US5794227A (en) Optimization of the order in which the comparisons of the components of a boolean query expression are applied to a database record stored as a byte stream
Raynal et al. Logical time: Capturing causality in distributed systems
Westfechtel et al. A layered architecture for uniform version management
EP0414624A2 (en) System for calling procedures on a remote network node
US5961595A (en) Network management system with a hardware resource management module shared between networks
US5819044A (en) Name service apparatus using resource management, name resolution and virtual resource realization for realizing a virtual resource by applying the procedure to the actual resource
US5842219A (en) Method and system for providing a multiple property searching capability within an object-oriented distributed computing network
US5835757A (en) Distributed database management system for servicing application requests in a telecommunications switching system
US6836890B1 (en) Methods and systems for message translation and parsing of data structures in a distributed component architecture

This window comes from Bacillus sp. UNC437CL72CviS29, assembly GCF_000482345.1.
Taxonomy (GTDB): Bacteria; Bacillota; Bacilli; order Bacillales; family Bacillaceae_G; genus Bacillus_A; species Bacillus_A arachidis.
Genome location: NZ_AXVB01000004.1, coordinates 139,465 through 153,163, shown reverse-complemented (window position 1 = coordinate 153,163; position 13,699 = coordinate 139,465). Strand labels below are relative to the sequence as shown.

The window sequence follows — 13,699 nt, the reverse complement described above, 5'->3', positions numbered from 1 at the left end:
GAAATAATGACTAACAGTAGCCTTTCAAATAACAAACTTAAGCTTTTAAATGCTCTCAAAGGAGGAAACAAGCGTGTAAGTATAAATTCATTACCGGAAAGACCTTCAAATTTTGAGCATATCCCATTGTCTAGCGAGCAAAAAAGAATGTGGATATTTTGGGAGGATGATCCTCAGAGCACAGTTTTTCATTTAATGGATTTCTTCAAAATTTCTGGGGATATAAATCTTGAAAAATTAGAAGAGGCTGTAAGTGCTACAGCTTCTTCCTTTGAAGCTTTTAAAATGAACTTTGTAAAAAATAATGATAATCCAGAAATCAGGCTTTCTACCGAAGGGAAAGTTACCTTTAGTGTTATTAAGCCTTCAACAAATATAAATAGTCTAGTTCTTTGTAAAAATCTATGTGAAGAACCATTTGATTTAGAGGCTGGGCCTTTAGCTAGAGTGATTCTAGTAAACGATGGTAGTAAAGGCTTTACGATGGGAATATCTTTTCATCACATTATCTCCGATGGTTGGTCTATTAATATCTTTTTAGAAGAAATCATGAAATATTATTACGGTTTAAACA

US6014659A (en) Compressed prefix matching database searching
US5632031A (en) Method and means for encoding storing and retrieving hierarchical data processing information for a computer system

Legal Events

Date Code Title Description
AK Designated states

Kind code of ref document: A1

Designated state(s): AE AG AL AM AT AU AZ BA BB BG BR BW BY BZ CA CH CN CO CR CU CZ DE DK DM DZ EC EE EG ES FI GB GD GE GH GM HR HU ID IL IN IS JP KE KG KP KR KZ LC LK LR LS LT LU LV MA MD MG MK MN MW MX MZ NA NI NO NZ OM PG PH PL PT RO RU SC SD SE SG SK SL SY TJ TM TN TR TT TZ UA UG US UZ VC VN YU ZA ZM ZW

AL Designated countries for regional patents

Kind code of ref document: A1

Designated state(s): BW GH GM KE LS MW MZ NA SD SL SZ TZ UG ZM ZW AM AZ BY KG KZ MD RU TJ TM AT BE BG CH CY CZ DE DK EE ES FI FR GB GR HU IE IT LU MC NL PL PT RO SE SI SK TR BF BJ CF CG CI CM GA GN GQ GW ML MR NE SN TD TG

121 Ep: the epo has been informed by wipo that ep was designated in this application
122 Ep: pct app. not ent. europ. phase